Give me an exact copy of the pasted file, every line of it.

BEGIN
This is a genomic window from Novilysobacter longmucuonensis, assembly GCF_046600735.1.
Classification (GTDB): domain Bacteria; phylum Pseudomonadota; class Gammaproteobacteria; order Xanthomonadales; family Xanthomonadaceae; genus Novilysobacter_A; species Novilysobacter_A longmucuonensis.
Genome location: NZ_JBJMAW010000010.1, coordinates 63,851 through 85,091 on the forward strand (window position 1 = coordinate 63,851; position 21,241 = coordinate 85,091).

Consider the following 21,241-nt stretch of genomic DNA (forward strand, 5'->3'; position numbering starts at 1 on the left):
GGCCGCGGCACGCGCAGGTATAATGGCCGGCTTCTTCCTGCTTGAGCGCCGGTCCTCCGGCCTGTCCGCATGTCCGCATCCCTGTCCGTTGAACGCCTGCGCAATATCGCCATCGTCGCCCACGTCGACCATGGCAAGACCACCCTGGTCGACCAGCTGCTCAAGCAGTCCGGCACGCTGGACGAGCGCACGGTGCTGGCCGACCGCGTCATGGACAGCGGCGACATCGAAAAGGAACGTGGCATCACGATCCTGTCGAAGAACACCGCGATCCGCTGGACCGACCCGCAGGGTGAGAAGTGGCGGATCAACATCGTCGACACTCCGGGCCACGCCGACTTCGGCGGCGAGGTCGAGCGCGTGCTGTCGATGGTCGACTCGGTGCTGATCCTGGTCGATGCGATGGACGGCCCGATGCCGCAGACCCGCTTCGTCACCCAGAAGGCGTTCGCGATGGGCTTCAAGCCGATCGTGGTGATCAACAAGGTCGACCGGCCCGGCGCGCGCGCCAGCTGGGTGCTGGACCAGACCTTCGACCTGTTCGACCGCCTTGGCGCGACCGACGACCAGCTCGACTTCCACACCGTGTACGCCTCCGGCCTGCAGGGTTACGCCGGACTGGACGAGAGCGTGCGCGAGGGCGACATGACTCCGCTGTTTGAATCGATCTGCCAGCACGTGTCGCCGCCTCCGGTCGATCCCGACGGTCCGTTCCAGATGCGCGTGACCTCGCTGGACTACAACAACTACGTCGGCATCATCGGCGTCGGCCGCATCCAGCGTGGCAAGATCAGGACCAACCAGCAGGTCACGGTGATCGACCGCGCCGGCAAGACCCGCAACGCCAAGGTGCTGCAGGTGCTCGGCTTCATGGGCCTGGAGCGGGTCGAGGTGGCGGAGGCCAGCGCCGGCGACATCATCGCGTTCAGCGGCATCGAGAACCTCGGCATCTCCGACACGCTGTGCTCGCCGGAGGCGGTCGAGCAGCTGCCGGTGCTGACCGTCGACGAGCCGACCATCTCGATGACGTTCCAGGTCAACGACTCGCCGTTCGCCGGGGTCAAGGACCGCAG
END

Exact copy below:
This is a genomic window from Novilysobacter longmucuonensis, assembly GCF_046600735.1.
Classification (GTDB): domain Bacteria; phylum Pseudomonadota; class Gammaproteobacteria; order Xanthomonadales; family Xanthomonadaceae; genus Novilysobacter_A; species Novilysobacter_A longmucuonensis.
Genome location: NZ_JBJMAW010000010.1, coordinates 63,851 through 85,091 on the forward strand (window position 1 = coordinate 63,851; position 21,241 = coordinate 85,091).

Consider the following 21,241-nt stretch of genomic DNA (forward strand, 5'->3'; position numbering starts at 1 on the left):
GGCCGCGGCACGCGCAGGTATAATGGCCGGCTTCTTCCTGCTTGAGCGCCGGTCCTCCGGCCTGTCCGCATGTCCGCATCCCTGTCCGTTGAACGCCTGCGCAATATCGCCATCGTCGCCCACGTCGACCATGGCAAGACCACCCTGGTCGACCAGCTGCTCAAGCAGTCCGGCACGCTGGACGAGCGCACGGTGCTGGCCGACCGCGTCATGGACAGCGGCGACATCGAAAAGGAACGTGGCATCACGATCCTGTCGAAGAACACCGCGATCCGCTGGACCGACCCGCAGGGTGAGAAGTGGCGGATCAACATCGTCGACACTCCGGGCCACGCCGACTTCGGCGGCGAGGTCGAGCGCGTGCTGTCGATGGTCGACTCGGTGCTGATCCTGGTCGATGCGATGGACGGCCCGATGCCGCAGACCCGCTTCGTCACCCAGAAGGCGTTCGCGATGGGCTTCAAGCCGATCGTGGTGATCAACAAGGTCGACCGGCCCGGCGCGCGCGCCAGCTGGGTGCTGGACCAGACCTTCGACCTGTTCGACCGCCTTGGCGCGACCGACGACCAGCTCGACTTCCACACCGTGTACGCCTCCGGCCTGCAGGGTTACGCCGGACTGGACGAGAGCGTGCGCGAGGGCGACATGACTCCGCTGTTTGAATCGATCTGCCAGCACGTGTCGCCGCCTCCGGTCGATCCCGACGGTCCGTTCCAGATGCGCGTGACCTCGCTGGACTACAACAACTACGTCGGCATCATCGGCGTCGGCCGCATCCAGCGTGGCAAGATCAGGACCAACCAGCAGGTCACGGTGATCGACCGCGCCGGCAAGACCCGCAACGCCAAGGTGCTGCAGGTGCTCGGCTTCATGGGCCTGGAGCGGGTCGAGGTGGCGGAGGCCAGCGCCGGCGACATCATCGCGTTCAGCGGCATCGAGAACCTCGGCATCTCCGACACGCTGTGCTCGCCGGAGGCGGTCGAGCAGCTGCCGGTGCTGACCGTCGACGAGCCGACCATCTCGATGACGTTCCAGGTCAACGACTCGCCGTTCGCCGGGGTCAAGGACCGCAG